All of my life I have been surrounded by girls.
Growing up with 4 sisters was quite a chaotic scene, although there were some pretty great moments of calm as well.
As a mother of 4 girls, I am often asked if this is a nightmare. I get the gasps and the stares, the rolling of the eyes and the "Oh you're in so much trouble in a few years".
Perhaps this is indeed true. But a common misconception about girls is that they are "dramatic". That they are exhausting. That they just never stop talking.
There is a very valid reason for that. Their brains tend to process experience with up to 10 times more white matter activity than male brains often do. White matter activity keeps the brain constantly on, making internal connections, especially between feelings and words.
And just as there is a continued concern about our boys and their social-emotional wellness, I have a continued concern about our girls.
It is this: Well meaning, well intentioned adults miss the mark when they dismiss some very real opportunities for guidance as "drama."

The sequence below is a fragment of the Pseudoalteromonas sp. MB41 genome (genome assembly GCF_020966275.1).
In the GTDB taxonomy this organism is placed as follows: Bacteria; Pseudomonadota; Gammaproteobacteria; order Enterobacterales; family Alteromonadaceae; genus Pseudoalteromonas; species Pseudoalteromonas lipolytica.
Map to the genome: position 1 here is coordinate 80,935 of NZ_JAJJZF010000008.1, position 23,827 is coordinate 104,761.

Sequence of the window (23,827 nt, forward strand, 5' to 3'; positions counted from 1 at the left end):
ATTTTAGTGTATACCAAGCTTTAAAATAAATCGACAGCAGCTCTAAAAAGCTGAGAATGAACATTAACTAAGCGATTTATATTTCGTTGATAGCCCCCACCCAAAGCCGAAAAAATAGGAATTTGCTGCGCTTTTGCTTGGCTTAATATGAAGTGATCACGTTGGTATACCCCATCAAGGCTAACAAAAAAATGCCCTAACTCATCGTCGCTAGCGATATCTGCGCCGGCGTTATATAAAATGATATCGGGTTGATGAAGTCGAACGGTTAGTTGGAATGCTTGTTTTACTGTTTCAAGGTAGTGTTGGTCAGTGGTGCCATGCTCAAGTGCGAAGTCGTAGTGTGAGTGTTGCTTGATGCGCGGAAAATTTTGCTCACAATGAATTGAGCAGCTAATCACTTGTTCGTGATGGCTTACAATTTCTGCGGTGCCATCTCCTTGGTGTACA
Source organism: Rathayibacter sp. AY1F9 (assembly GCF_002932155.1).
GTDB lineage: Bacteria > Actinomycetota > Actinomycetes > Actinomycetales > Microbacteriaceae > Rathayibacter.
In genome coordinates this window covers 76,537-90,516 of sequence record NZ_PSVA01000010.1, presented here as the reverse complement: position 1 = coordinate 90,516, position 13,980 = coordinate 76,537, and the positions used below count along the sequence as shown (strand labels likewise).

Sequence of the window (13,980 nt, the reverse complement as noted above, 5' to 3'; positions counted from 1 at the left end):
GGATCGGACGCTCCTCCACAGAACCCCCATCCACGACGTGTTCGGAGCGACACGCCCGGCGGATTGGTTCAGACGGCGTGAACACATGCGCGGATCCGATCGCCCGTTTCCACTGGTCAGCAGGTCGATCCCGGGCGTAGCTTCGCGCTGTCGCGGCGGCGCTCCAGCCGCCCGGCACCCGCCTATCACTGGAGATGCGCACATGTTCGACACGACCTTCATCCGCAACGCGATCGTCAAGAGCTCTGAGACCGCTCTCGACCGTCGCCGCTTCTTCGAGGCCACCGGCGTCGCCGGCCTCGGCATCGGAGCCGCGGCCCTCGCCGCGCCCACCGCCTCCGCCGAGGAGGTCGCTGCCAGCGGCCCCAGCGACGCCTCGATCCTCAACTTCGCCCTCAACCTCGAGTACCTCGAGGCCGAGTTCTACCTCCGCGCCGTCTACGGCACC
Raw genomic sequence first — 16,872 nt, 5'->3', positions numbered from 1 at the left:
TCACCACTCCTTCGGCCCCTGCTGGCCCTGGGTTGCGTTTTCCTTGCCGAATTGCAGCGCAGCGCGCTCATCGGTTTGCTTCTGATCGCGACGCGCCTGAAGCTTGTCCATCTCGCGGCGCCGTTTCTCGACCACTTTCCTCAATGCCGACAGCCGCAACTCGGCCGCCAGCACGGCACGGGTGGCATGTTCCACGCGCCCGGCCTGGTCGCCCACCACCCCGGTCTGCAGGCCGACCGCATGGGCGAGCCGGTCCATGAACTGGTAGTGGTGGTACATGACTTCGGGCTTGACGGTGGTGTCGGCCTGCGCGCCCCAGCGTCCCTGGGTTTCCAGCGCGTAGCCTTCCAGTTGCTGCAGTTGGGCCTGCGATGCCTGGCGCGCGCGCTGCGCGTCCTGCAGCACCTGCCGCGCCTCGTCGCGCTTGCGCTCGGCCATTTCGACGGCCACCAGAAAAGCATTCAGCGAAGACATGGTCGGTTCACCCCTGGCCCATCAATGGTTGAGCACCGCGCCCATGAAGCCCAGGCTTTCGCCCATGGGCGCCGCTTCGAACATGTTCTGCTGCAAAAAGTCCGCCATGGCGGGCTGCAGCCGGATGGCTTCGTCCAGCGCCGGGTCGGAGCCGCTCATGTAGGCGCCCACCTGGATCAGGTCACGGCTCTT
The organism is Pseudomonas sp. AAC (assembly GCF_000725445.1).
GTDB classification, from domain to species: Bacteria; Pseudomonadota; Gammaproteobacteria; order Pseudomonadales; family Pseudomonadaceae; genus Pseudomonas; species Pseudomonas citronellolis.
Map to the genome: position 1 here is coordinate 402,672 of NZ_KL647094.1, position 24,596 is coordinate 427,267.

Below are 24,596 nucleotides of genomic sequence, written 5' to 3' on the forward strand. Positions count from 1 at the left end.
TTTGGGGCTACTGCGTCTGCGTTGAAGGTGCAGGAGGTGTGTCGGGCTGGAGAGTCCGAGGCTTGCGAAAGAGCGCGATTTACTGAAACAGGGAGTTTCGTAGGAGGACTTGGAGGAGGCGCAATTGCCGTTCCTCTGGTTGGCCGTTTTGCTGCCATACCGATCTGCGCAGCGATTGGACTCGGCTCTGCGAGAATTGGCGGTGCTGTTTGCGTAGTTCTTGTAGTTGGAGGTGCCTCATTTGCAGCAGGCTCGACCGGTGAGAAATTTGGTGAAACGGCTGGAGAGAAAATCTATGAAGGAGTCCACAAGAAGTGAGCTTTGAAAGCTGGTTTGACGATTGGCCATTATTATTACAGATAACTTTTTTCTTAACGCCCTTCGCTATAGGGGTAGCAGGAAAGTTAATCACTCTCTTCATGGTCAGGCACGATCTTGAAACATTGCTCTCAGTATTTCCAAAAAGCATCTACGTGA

What girls do with their mouths, boys do with their hands. They test boundaries and defy gravity with their moods.
They push with their words and often go to what I call "crazy town" when someone doesn't reciprocate their text or message on social media.
Dr. Gurian has taught me that indeed there is a valid reason and some strategies to propel your daughter forward. Some of these lie in listening, really truly and actively listening.
Rosalind Wiseman says "The art of listening is to be prepared to be changed by what you hear."
Stephen Covey says to "Seek first to understand as opposed to being understood."
And alas, once we have listened, a bi-strategic approach is to listen, but then allow one parent or one other adult to give one solution or strategy to you.
Our standard responses of "Walk away", "don't play with her", "just ignore her", doesn't help much. Sure, these strategies may help momentarily but they don't help much. They in some cases re-victimize the victim, and they certainly don't properly advance the maturity of the situation.
In this video clip, Dr. Gurian outlines the "why" behind the aggression and how developmentally it is in line with the rites of passage of a young woman.